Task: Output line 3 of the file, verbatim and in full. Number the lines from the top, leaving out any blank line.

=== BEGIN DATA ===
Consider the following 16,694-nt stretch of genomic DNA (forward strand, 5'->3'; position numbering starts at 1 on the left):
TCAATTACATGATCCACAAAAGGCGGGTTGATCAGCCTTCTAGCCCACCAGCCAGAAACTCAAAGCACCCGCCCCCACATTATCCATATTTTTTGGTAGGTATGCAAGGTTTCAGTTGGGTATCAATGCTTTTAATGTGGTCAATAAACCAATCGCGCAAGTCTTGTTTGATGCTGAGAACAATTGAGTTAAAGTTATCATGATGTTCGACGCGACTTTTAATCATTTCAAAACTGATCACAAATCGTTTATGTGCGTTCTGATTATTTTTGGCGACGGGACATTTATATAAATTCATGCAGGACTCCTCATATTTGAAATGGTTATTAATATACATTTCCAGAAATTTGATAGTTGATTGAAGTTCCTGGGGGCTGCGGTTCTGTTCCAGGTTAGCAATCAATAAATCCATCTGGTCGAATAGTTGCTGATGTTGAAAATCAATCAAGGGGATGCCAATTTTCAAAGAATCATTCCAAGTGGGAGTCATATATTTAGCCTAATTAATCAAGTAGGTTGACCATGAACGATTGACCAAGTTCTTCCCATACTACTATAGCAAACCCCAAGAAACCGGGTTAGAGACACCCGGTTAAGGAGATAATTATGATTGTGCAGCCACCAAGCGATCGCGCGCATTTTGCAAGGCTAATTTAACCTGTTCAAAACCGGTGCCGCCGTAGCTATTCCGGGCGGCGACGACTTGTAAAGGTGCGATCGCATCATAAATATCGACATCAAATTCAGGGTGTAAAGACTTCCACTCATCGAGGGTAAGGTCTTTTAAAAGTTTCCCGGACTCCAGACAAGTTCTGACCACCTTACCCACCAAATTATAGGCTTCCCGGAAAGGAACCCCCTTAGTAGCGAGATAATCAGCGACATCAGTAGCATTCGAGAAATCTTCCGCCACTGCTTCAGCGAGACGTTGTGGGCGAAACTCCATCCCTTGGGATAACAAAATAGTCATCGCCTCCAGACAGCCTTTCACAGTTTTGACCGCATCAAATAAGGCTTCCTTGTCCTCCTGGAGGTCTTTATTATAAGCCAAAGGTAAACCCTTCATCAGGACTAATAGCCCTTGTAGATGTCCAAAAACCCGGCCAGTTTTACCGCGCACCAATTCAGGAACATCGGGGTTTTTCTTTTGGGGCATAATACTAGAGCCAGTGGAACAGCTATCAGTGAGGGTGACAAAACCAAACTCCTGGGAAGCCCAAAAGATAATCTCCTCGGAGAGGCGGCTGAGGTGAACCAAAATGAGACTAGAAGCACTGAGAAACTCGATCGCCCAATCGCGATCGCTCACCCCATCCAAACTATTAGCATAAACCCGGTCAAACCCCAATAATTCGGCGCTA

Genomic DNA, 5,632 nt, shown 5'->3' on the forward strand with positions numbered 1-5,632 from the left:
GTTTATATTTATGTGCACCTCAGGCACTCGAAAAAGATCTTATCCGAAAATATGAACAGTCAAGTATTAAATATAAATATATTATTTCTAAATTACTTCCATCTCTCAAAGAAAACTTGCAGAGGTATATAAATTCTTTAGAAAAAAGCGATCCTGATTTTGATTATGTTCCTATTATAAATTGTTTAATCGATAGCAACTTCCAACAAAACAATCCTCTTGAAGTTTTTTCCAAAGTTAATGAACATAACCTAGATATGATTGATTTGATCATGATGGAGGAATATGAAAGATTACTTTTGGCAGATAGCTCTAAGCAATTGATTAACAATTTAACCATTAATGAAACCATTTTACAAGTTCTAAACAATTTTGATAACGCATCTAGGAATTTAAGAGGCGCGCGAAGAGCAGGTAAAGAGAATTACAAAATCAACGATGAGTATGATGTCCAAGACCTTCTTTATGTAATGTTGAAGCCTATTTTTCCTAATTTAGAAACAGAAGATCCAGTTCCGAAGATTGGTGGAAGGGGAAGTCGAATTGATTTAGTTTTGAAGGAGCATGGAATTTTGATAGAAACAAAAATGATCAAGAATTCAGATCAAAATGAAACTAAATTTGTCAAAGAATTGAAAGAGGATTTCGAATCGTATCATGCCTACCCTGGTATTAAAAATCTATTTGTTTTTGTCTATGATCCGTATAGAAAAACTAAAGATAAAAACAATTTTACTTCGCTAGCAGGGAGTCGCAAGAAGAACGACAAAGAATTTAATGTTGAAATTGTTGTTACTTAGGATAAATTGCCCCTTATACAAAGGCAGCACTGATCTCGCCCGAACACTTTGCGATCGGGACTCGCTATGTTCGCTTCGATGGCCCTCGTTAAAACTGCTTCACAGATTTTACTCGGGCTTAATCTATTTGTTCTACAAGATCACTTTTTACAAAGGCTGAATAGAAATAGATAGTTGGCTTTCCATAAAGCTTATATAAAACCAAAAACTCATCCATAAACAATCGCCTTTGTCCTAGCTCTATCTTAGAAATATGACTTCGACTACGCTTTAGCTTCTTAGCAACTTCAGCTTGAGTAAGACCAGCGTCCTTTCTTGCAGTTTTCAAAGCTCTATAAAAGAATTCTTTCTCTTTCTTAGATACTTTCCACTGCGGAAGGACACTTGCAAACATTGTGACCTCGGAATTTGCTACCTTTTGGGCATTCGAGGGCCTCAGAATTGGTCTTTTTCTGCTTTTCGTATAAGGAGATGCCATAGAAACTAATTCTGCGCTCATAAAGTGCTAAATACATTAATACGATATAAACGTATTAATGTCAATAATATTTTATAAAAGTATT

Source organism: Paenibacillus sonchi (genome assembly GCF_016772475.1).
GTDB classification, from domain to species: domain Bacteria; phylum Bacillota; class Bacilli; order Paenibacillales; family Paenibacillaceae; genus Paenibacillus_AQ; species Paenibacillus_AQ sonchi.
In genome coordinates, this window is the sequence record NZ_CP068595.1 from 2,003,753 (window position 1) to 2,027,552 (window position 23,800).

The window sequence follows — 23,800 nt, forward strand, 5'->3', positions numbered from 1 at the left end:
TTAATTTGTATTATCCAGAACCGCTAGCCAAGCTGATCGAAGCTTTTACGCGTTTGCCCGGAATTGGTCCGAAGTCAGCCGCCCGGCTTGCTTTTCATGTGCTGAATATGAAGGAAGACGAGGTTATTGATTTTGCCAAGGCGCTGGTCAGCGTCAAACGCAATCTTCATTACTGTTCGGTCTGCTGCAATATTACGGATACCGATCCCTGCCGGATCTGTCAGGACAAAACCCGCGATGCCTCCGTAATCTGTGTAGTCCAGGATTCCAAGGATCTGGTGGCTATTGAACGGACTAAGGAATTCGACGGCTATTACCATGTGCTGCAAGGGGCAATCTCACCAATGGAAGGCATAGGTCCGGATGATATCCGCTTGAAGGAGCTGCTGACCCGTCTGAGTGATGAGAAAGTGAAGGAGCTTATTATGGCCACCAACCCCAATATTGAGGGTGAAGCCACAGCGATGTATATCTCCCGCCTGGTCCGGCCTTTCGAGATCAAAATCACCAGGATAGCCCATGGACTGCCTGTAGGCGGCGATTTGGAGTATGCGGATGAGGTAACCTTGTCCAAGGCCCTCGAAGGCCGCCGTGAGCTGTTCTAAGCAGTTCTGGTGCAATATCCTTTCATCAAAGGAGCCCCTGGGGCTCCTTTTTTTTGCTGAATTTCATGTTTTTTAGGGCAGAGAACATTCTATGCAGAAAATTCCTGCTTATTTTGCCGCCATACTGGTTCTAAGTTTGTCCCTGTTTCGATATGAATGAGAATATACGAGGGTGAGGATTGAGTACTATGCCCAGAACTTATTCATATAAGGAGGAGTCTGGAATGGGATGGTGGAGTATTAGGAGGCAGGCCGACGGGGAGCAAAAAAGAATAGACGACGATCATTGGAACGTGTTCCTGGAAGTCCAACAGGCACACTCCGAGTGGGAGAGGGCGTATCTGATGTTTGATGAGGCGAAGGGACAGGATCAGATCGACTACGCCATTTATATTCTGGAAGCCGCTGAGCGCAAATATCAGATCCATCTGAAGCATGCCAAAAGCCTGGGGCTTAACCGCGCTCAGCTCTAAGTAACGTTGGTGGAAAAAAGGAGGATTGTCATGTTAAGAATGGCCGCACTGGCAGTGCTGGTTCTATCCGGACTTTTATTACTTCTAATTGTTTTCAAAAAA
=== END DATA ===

Genomic DNA, 5,632 nt, shown 5'->3' on the forward strand with positions numbered 1-5,632 from the left: